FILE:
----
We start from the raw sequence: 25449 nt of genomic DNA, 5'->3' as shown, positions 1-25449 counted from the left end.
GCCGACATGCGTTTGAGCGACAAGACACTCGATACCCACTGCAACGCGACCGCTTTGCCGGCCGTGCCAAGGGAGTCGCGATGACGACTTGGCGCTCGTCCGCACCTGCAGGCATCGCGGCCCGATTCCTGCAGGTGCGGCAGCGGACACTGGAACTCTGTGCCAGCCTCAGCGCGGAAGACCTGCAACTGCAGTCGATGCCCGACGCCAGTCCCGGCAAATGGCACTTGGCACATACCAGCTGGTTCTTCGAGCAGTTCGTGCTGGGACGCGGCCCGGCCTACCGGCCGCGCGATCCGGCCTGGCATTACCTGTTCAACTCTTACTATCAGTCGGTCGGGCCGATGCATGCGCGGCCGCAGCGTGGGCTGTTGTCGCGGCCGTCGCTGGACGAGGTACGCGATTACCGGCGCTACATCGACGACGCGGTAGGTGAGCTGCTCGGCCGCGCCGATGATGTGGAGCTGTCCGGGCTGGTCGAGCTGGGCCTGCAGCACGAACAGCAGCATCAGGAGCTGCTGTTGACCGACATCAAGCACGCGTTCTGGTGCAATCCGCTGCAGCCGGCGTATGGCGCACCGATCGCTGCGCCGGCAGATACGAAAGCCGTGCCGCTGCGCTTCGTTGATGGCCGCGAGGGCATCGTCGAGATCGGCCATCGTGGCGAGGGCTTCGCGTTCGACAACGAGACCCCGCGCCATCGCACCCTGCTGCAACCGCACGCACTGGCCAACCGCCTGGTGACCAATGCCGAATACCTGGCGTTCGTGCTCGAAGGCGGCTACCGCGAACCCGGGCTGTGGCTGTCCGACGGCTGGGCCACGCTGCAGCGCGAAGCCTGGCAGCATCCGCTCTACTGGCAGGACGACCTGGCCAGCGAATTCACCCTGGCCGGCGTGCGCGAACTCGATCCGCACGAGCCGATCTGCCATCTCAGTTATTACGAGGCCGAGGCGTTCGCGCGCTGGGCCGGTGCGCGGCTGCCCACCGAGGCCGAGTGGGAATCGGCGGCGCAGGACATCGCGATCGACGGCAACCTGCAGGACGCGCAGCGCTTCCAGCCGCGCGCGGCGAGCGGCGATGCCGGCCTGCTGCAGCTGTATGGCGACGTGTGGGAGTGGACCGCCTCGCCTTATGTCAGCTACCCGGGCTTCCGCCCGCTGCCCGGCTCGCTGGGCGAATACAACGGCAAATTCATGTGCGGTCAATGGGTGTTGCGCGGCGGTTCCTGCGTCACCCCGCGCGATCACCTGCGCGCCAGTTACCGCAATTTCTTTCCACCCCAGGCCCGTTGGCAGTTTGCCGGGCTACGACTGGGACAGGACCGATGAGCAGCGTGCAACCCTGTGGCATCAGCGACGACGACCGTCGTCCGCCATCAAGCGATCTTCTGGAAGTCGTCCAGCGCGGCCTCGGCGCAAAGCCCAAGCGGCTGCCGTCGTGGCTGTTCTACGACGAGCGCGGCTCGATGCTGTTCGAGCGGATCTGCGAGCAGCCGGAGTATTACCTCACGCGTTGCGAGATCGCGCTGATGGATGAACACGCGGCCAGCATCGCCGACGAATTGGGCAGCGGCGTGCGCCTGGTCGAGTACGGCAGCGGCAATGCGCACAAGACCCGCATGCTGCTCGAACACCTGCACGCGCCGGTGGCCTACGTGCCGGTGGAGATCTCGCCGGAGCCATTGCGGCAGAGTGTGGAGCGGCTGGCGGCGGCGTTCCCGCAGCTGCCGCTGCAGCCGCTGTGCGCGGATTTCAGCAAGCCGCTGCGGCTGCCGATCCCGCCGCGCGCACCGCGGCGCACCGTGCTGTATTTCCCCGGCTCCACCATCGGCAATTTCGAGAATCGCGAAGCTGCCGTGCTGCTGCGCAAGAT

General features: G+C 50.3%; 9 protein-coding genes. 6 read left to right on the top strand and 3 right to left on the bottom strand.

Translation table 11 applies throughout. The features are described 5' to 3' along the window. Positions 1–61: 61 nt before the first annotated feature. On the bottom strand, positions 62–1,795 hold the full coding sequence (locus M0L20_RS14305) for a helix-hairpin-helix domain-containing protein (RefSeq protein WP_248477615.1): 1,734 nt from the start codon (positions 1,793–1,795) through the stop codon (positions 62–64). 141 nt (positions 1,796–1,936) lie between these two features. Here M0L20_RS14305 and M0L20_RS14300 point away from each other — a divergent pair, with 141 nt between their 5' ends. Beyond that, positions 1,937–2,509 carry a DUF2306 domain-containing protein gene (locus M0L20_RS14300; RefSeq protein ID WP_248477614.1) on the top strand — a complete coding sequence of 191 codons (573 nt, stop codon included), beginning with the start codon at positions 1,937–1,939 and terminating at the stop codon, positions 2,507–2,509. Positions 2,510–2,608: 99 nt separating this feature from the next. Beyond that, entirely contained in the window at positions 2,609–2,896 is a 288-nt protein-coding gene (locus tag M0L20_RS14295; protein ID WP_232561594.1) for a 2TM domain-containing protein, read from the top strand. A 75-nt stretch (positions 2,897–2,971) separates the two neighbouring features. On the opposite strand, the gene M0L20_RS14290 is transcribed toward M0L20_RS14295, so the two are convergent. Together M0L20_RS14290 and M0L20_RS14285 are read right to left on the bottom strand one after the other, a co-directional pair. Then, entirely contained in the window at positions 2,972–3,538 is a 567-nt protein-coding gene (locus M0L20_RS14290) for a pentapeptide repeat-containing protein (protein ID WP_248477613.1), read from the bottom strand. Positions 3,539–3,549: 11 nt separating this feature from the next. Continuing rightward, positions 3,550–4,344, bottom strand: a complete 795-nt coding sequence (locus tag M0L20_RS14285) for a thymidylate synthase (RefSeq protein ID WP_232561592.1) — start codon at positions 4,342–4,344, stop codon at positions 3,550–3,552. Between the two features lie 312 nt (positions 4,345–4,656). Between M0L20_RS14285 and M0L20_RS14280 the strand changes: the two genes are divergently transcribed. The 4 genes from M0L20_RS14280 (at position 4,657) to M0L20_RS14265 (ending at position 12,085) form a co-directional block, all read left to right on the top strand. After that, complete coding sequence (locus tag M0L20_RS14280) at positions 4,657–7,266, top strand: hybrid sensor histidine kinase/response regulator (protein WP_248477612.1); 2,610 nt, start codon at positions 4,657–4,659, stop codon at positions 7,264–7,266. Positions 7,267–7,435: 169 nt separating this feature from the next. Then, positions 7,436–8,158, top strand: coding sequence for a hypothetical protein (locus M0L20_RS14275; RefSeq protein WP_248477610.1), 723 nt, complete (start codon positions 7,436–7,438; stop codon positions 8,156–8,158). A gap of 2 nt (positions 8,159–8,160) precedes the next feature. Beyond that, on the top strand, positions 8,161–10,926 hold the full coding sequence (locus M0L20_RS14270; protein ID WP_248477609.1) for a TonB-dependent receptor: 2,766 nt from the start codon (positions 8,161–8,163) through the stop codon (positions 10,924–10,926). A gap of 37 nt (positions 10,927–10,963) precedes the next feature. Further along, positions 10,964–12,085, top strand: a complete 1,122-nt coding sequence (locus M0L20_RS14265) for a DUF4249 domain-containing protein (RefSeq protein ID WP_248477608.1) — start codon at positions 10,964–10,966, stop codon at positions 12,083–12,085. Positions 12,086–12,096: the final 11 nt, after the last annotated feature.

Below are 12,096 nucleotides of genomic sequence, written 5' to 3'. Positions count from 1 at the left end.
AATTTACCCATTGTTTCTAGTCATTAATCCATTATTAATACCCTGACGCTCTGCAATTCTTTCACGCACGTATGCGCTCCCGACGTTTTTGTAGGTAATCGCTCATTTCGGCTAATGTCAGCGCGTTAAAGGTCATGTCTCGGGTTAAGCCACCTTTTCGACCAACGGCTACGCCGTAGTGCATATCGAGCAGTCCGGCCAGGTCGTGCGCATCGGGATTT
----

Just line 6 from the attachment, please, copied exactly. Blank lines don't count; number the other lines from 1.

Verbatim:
AATTTACCCATTGTTTCTAGTCATTAATCCATTATTAATACCCTGACGCTCTGCAATTCTTTCACGCACGTATGCGCTCCCGACGTTTTTGTAGGTAATCGCTCATTTCGGCTAATGTCAGCGCGTTAAAGGTCATGTCTCGGGTTAAGCCACCTTTTCGACCAACGGCTACGCCGTAGTGCATATCGAGCAGTCCGGCCAGGTCGTGCGCATCGGGATTT